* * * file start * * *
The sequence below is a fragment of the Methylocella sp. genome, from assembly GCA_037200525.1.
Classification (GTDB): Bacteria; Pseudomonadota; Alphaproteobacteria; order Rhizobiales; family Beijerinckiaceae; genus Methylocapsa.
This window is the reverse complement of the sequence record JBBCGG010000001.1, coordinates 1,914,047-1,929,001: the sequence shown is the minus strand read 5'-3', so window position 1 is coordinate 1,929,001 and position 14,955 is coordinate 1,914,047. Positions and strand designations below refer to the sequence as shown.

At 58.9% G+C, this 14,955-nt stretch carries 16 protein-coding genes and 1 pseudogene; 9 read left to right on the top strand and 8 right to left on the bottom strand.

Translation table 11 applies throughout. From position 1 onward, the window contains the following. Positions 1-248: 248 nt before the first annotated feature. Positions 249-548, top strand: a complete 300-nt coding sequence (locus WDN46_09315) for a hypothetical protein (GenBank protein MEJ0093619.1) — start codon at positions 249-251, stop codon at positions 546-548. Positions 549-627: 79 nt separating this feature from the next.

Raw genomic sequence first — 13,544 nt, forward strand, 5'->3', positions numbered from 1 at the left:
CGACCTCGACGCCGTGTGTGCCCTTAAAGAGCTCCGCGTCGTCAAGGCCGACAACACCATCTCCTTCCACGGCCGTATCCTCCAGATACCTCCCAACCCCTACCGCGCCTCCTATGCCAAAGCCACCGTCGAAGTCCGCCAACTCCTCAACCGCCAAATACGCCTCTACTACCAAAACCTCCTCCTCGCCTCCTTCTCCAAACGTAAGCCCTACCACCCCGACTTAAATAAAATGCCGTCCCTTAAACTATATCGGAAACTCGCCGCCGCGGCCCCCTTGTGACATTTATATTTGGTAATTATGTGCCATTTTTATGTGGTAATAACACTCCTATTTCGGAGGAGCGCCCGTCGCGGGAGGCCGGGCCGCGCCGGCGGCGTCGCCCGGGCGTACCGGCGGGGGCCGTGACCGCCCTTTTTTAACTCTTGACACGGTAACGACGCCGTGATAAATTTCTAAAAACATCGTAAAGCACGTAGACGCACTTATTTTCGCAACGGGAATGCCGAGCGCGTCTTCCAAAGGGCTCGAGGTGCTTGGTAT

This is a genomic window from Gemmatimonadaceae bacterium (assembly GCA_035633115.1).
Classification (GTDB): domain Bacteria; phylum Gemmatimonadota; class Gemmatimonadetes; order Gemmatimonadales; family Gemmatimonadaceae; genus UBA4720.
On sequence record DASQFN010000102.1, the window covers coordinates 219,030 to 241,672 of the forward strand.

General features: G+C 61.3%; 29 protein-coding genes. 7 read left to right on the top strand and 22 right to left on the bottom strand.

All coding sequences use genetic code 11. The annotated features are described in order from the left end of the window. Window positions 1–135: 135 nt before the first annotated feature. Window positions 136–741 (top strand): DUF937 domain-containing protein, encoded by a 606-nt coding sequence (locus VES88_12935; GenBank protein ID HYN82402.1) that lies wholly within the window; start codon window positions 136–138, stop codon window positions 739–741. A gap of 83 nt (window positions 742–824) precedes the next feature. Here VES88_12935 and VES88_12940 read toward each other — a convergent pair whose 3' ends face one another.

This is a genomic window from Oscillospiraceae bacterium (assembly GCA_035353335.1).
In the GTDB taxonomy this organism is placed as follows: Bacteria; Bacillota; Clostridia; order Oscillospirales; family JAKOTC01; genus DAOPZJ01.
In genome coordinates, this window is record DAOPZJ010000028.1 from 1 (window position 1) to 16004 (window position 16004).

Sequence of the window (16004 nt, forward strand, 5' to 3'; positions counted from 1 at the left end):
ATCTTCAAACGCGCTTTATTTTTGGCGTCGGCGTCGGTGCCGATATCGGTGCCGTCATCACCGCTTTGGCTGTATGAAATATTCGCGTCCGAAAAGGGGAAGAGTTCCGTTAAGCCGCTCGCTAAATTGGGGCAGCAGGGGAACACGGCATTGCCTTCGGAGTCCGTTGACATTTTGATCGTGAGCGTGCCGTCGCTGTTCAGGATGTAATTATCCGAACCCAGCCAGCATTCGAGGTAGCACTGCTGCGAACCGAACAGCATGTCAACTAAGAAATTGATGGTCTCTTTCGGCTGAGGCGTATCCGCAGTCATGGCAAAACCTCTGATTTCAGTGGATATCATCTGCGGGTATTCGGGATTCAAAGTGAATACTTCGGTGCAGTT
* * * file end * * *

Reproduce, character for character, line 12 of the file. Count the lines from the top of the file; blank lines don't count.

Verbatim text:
All coding sequences use genetic code 11. The annotated features are described in order from the left end of the window. Window positions 1–135: 135 nt before the first annotated feature. Window positions 136–741 (top strand): DUF937 domain-containing protein, encoded by a 606-nt coding sequence (locus VES88_12935; GenBank protein ID HYN82402.1) that lies wholly within the window; start codon window positions 136–138, stop codon window positions 739–741. A gap of 83 nt (window positions 742–824) precedes the next feature. Here VES88_12935 and VES88_12940 read toward each other — a convergent pair whose 3' ends face one another.